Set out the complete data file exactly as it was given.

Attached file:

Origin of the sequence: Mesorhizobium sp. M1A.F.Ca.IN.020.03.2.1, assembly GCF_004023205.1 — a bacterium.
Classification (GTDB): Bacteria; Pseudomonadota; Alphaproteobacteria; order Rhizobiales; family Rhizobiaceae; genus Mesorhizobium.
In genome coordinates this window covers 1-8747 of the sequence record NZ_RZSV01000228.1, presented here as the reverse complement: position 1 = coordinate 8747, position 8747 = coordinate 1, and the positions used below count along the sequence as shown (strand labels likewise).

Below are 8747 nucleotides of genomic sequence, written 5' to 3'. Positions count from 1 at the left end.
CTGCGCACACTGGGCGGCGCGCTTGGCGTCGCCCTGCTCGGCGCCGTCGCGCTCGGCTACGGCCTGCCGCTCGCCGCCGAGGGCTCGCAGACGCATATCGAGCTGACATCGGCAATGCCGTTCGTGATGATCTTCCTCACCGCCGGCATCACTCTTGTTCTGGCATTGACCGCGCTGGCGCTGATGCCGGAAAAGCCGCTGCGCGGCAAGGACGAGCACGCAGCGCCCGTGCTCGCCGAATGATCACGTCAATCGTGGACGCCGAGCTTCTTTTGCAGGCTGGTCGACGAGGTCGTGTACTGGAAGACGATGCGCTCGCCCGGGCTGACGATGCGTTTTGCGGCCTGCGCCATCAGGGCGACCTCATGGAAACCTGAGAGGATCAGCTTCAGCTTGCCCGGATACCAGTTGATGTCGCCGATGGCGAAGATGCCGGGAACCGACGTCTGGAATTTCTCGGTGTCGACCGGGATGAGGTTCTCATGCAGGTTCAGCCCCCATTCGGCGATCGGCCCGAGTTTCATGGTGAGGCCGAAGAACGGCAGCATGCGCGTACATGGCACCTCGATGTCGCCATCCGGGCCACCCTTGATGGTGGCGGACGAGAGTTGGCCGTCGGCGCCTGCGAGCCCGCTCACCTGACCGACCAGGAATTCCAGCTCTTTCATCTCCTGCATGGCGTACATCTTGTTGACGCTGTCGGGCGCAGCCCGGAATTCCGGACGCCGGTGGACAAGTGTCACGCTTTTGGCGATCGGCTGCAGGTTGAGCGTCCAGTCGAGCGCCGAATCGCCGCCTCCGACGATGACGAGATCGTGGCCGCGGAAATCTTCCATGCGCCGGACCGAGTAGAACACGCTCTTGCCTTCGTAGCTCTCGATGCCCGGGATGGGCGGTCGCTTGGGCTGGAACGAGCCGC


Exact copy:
Origin of the sequence: Mesorhizobium sp. M1A.F.Ca.IN.020.03.2.1, assembly GCF_004023205.1 — a bacterium.
Classification (GTDB): Bacteria; Pseudomonadota; Alphaproteobacteria; order Rhizobiales; family Rhizobiaceae; genus Mesorhizobium.
In genome coordinates this window covers 1-8747 of the sequence record NZ_RZSV01000228.1, presented here as the reverse complement: position 1 = coordinate 8747, position 8747 = coordinate 1, and the positions used below count along the sequence as shown (strand labels likewise).

Below are 8747 nucleotides of genomic sequence, written 5' to 3'. Positions count from 1 at the left end.
CTGCGCACACTGGGCGGCGCGCTTGGCGTCGCCCTGCTCGGCGCCGTCGCGCTCGGCTACGGCCTGCCGCTCGCCGCCGAGGGCTCGCAGACGCATATCGAGCTGACATCGGCAATGCCGTTCGTGATGATCTTCCTCACCGCCGGCATCACTCTTGTTCTGGCATTGACCGCGCTGGCGCTGATGCCGGAAAAGCCGCTGCGCGGCAAGGACGAGCACGCAGCGCCCGTGCTCGCCGAATGATCACGTCAATCGTGGACGCCGAGCTTCTTTTGCAGGCTGGTCGACGAGGTCGTGTACTGGAAGACGATGCGCTCGCCCGGGCTGACGATGCGTTTTGCGGCCTGCGCCATCAGGGCGACCTCATGGAAACCTGAGAGGATCAGCTTCAGCTTGCCCGGATACCAGTTGATGTCGCCGATGGCGAAGATGCCGGGAACCGACGTCTGGAATTTCTCGGTGTCGACCGGGATGAGGTTCTCATGCAGGTTCAGCCCCCATTCGGCGATCGGCCCGAGTTTCATGGTGAGGCCGAAGAACGGCAGCATGCGCGTACATGGCACCTCGATGTCGCCATCCGGGCCACCCTTGATGGTGGCGGACGAGAGTTGGCCGTCGGCGCCTGCGAGCCCGCTCACCTGACCGACCAGGAATTCCAGCTCTTTCATCTCCTGCATGGCGTACATCTTGTTGACGCTGTCGGGCGCAGCCCGGAATTCCGGACGCCGGTGGACAAGTGTCACGCTTTTGGCGATCGGCTGCAGGTTGAGCGTCCAGTCGAGCGCCGAATCGCCGCCTCCGACGATGACGAGATCGTGGCCGCGGAAATCTTCCATGCGCCGGACCGAGTAGAACACGCTCTTGCCTTCGTAGCTCTCGATGCCCGGGATGGGCGGTCGCTTGGGCTGGAACGAGCCGC